Anyone can make a mistake. And that’s why Canada Revenue Agency has a voluntary disclosure program aimed at taxpayers who want to come clean.
It’s a bad idea to give wrong financial information to Canada Revenue Agency. For one thing, there’s the moral aspect – citizens are expected to pay their fair share of taxes for the common good.
For another, information that doesn’t add up can trigger an audit by CRA. And if that happens, the tax collection agency can look at your journals, bank accounts, sales invoices, expense accounts, investments, appointment books and much more. And CRA can go back many years.
And if the auditor does find mistakes, you’re on the hook for more than just back taxes. You’re also looking at penalties and interest.
But CRA also wants to send the message that almost everybody deserves a second chance and that’s why it created its Voluntary Disclosure Program.
Essentially, this means that you come forward and make a clean breast of things with CRA. The VDP doesn’t just apply to individuals. An employer, a corporation or partnership can also take advantage of the program. But you have to make the first step.
Online, you will find a VDP Taxpayer Agreement form here.
By disclosing what you owe, you will just have to pay the back tax amount and applicable tax. In early 2016, CRA charged an interest rate of five per cent on overdue taxes. This was roughly two percentage points above the prime rate, the rate which Canadian banks offer loans to their best customers. CRA also has the discretion to cancel or waive interest payments in some circumstances, such as inability to pay or financial hardship.
Paying just the interest means you wouldn’t pay a penalty. These can be heavy.
For example, supposed you owed tax for 2015 and didn’t file your return for that year on time. CRA would charge you a late-filing penalty amounting to five per cent of your 2015 balance owing, plus one per cent of your balance owing for each full month your return is late, to a maximum of 12 months.
It gets worse as time goes on. If CRA charged a late-filing penalty on your return for the previous three years, the late-filing penalty for 2015 may be 10 per cent of your 2015 balance owing. In addition, it could assess an additional two per cent of your 2015 balance owing for each full month your return is late, to a maximum of 20 months.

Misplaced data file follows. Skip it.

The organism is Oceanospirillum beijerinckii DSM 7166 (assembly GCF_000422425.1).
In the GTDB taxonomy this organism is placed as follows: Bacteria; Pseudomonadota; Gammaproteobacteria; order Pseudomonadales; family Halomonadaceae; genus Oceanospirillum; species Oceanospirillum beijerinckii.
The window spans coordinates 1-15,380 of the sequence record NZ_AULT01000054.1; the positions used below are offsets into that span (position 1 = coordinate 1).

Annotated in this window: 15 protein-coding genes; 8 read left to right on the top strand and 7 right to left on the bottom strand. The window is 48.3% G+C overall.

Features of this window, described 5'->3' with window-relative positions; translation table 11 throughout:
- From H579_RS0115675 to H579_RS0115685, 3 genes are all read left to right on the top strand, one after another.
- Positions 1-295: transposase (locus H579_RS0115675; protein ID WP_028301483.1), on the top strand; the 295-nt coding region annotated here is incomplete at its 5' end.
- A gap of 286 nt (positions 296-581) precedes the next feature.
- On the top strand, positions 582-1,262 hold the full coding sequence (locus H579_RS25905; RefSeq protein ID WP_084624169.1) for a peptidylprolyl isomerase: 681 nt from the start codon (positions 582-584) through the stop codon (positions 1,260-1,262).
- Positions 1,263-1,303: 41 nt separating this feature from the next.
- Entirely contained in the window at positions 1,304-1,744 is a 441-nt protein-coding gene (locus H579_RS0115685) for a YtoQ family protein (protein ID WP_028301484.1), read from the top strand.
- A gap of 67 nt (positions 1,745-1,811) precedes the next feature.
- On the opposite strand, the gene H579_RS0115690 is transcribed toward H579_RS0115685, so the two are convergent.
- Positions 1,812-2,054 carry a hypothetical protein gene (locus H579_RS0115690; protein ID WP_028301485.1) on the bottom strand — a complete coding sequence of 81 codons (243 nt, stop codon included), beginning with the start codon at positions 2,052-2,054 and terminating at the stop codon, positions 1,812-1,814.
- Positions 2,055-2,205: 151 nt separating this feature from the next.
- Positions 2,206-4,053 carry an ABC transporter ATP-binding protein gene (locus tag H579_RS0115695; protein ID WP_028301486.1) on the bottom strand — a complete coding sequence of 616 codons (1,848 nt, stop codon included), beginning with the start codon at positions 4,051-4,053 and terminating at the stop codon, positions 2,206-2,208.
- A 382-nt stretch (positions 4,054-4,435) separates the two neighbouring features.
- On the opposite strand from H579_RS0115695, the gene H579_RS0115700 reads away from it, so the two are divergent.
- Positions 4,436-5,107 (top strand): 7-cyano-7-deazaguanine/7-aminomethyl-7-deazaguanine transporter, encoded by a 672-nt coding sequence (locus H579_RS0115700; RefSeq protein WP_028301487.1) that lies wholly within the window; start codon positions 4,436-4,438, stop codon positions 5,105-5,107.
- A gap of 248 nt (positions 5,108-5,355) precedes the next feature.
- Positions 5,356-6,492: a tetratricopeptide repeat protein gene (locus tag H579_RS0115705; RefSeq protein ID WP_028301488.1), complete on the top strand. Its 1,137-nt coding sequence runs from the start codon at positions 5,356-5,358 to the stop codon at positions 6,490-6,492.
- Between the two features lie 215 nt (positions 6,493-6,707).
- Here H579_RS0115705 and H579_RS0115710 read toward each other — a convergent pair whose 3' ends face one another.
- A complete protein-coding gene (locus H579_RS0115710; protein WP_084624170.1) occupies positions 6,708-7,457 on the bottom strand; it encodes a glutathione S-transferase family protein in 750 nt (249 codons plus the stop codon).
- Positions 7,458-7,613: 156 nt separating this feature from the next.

There are, however, a number of conditions to the Voluntary Disclosure Program.
At the top of the list is the fact that it’s called the Voluntary Disclosure Program for a good reason – you have to approach CRA. It’s too late if you get a call from CRA inquiring about your tax form.
Also, the information has to be at least one year old and it must be complete.
And you better be prepared for CRA to go back into your financial records by several years as part of the reassessment process, which will include filing proper and accurate returns to make up for the erroneous/falsified ones.
If you’re nervous about approaching CRA about the voluntary program, you can do it anonymously. But you have to provide the taxpayer’s identity within 90 days.
CRA will contact you within two weeks after you make your disclosure and advise on the next steps.
Generally speaking, CRA expects you to pony up the back taxes and interest payment once all is settled. But CRA will work with you to develop a payment plan if that is not possible.
Finally, you should also know that in most cases, it’s never too late to come clean with the federal tax collection agency. But again – don’t wait until CRA notices there is a problem because you won’t be able to take advantage of the Voluntary Disclosure Program.
For full details, you can check out the CRA’s webpage on the VDP.